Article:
Sinclair presented their original findings at the 13th Annual Meeting of the Society for Personality and Social Psychology (SPSP) held in San Diego (2012).
Approximately 30 percent of students reported texting 200 plus times a day. 12 percent reported texting 300 plus times per day. Those who texted frequently also tended to be significantly less reflective than those who texted less often.
More recently, Trapnell and Sinclair took texting into the lab. In their lab study, some students texted, some spoke on cell phones, and some did neither. Then, all students rated how they felt about different social groups. Those who had been texting rated minority groups more negatively than the others did. They presented these results at the 2013 annual SPSP conference held in New Orleans.
Despite these findings, they note that daily immersion in texting, Twitter, and Facebook has not prevented the “digital native” generation of young adults today from becoming more tolerant and accepting of human diversity than any previous generation. Trapnell and Sinclair see little reason for moral panic over “moral shallowing” at the present time, but conclude the topic may warrant greater research attention.
These studies were partially funded by the Natural Sciences and Engineering Research Council of Canada.
– 30 –
Diane Poulin, Communications Officer, The University of Winnipeg
P: 204.988.7135, E: email@example.com
The second study deals with alcohol and anxiety among Facebook users.
Elizabeth Armstrong Moore reports in the CNET article, Study: Anxiety and alcohol use linked to Facebook:
In a quest to learn what leads some people to turn to Facebook to connect with others, doctoral student Russell Clayton of the Missouri School of Journalism found that anxiety and alcohol use seem to play a big role.
For his master’s thesis, which appears in the May issue of Computers in Human Behavior, Clayton surveyed more than 225 college freshman about two emotions, anxiety and loneliness, and two behaviors, alcohol and marijuana use. He found that the students who reported both higher levels of anxiety and greater alcohol use also appeared the most emotionally connected with Facebook. Those who reported higher levels of loneliness, on the other hand, said they used Facebook to connect with others but were not emotionally connected to it.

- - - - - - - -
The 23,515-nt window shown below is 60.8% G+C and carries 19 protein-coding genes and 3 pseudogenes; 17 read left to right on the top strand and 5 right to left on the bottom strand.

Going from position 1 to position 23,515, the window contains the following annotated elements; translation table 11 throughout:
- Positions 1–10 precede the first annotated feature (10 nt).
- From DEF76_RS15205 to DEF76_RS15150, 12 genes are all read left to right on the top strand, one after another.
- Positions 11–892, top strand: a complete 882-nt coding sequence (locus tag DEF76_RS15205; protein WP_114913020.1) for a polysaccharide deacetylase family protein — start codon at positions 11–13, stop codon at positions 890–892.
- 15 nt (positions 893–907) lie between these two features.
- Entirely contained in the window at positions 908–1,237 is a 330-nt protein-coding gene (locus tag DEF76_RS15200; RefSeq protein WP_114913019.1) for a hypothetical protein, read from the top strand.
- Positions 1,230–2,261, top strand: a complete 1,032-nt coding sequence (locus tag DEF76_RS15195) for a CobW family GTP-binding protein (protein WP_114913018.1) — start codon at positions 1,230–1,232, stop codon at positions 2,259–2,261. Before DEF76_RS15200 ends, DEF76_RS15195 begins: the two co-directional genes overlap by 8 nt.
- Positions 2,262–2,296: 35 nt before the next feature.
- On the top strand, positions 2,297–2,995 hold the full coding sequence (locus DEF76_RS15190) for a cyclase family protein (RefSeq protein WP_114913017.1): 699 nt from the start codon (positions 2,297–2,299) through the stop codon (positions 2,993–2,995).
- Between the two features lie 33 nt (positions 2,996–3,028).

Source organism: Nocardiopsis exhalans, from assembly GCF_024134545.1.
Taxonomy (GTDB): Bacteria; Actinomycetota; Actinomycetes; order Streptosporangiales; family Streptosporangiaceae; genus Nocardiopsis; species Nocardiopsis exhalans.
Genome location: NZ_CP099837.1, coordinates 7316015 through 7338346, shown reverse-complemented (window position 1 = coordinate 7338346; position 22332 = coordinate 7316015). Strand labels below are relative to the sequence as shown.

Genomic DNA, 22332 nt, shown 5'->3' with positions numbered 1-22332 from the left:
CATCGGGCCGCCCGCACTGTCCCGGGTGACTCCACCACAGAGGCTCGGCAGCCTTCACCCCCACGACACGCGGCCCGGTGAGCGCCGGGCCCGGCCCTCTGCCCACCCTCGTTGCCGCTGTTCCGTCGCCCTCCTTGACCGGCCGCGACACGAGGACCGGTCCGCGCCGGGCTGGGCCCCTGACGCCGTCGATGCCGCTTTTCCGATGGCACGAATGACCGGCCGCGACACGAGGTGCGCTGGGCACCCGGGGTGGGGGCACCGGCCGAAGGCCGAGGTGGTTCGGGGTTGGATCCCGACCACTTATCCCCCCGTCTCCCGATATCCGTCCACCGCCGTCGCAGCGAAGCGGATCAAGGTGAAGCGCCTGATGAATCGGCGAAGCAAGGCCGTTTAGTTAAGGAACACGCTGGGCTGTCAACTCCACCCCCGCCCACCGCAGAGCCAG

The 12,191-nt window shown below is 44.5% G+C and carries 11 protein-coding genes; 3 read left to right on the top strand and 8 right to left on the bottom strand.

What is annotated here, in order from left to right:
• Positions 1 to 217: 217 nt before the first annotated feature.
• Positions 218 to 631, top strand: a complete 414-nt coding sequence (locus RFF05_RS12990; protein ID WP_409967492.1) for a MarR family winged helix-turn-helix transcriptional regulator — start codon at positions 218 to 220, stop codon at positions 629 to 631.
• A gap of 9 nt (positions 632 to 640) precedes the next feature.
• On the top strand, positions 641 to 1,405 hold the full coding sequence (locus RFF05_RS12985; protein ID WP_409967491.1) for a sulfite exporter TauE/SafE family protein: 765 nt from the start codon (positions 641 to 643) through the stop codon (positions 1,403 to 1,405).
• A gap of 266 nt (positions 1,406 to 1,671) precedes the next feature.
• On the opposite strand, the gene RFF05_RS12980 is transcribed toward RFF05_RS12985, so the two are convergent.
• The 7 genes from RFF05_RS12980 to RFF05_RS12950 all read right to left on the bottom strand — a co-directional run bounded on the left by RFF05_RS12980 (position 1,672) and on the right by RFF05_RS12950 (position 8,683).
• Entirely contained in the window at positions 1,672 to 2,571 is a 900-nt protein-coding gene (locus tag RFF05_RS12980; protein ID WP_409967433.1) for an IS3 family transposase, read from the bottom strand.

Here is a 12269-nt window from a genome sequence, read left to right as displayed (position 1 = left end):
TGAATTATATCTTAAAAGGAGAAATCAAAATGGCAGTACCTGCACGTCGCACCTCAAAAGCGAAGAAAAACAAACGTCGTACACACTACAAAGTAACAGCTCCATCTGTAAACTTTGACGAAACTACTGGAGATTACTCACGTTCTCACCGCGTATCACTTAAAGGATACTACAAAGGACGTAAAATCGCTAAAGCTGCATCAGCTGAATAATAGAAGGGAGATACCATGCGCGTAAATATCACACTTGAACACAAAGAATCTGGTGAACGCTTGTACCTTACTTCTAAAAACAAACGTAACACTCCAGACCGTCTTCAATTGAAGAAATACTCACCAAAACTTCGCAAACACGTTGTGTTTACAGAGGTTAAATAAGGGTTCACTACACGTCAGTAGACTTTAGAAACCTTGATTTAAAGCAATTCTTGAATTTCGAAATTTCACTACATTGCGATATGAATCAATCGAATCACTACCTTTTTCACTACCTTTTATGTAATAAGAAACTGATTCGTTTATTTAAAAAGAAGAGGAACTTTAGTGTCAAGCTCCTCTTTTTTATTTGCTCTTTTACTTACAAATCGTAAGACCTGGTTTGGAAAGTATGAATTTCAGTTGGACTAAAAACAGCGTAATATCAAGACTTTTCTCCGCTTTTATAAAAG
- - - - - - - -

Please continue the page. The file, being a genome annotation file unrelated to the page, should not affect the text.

It probably isn’t terribly surprising that those who are anxious may feel more emotionally connected to a virtual social setting than a public one, which Clayton acknowledges in a school news release. “Also, when people who are emotionally connected to Facebook view pictures and statuses of their Facebook friends using alcohol, they are more motivated to engage in similar online behaviors in order to fit in socially.”
Marijuana use, on the other hand, predicted the opposite — the absence of emotional connectedness to the site. Clayton has a theory about this as well: “Marijuana use is less normative, meaning fewer people post on Facebook about using it. In turn, people who engage in marijuana use are less likely to be emotionally attached to Facebook.”
Whether Facebook is therapeutic for those feeling anxious is debatable. Last year one study found that people who use social networking sites regularly saw their behaviors change negatively, and that included having trouble disconnecting and relaxing. So the question becomes: Which came first, the anxiety or the networking?
Here is the press release from the University of Missouri:
Alcohol Use, Anxiety Predict Facebook Use by College Students, MU Study Finds
By Nathan Hurst
MU News Bureau
Columbia, Mo. (April 10, 2013) — With nearly one billion users worldwide, Facebook has become a daily activity for hundreds of millions of people. Because so many people engage with the website daily, researchers are interested in how emotionally involved Facebook users become with the social networking site and the precursors that lead to Facebook connections with other people. Russell Clayton, now a doctoral student at the Missouri School of Journalism, found that anxiety and alcohol use significantly predict emotional connectedness to Facebook.
Clayton’s master’s thesis, conducted under the supervision of Randall Osborne, Brian Miller, and Crystal Oberle of Texas State University, surveyed more than 225 college freshmen concerning their perceived levels of loneliness, anxiousness, alcohol use and marijuana use in the prediction of emotional connectedness to Facebook and Facebook connections. They found that students who reported higher levels of anxiousness and alcohol use appeared to be more emotionally connected with the social networking site. Clayton and his colleagues also found that students who reported higher levels of loneliness and anxiousness use Facebook as a platform to connect with others.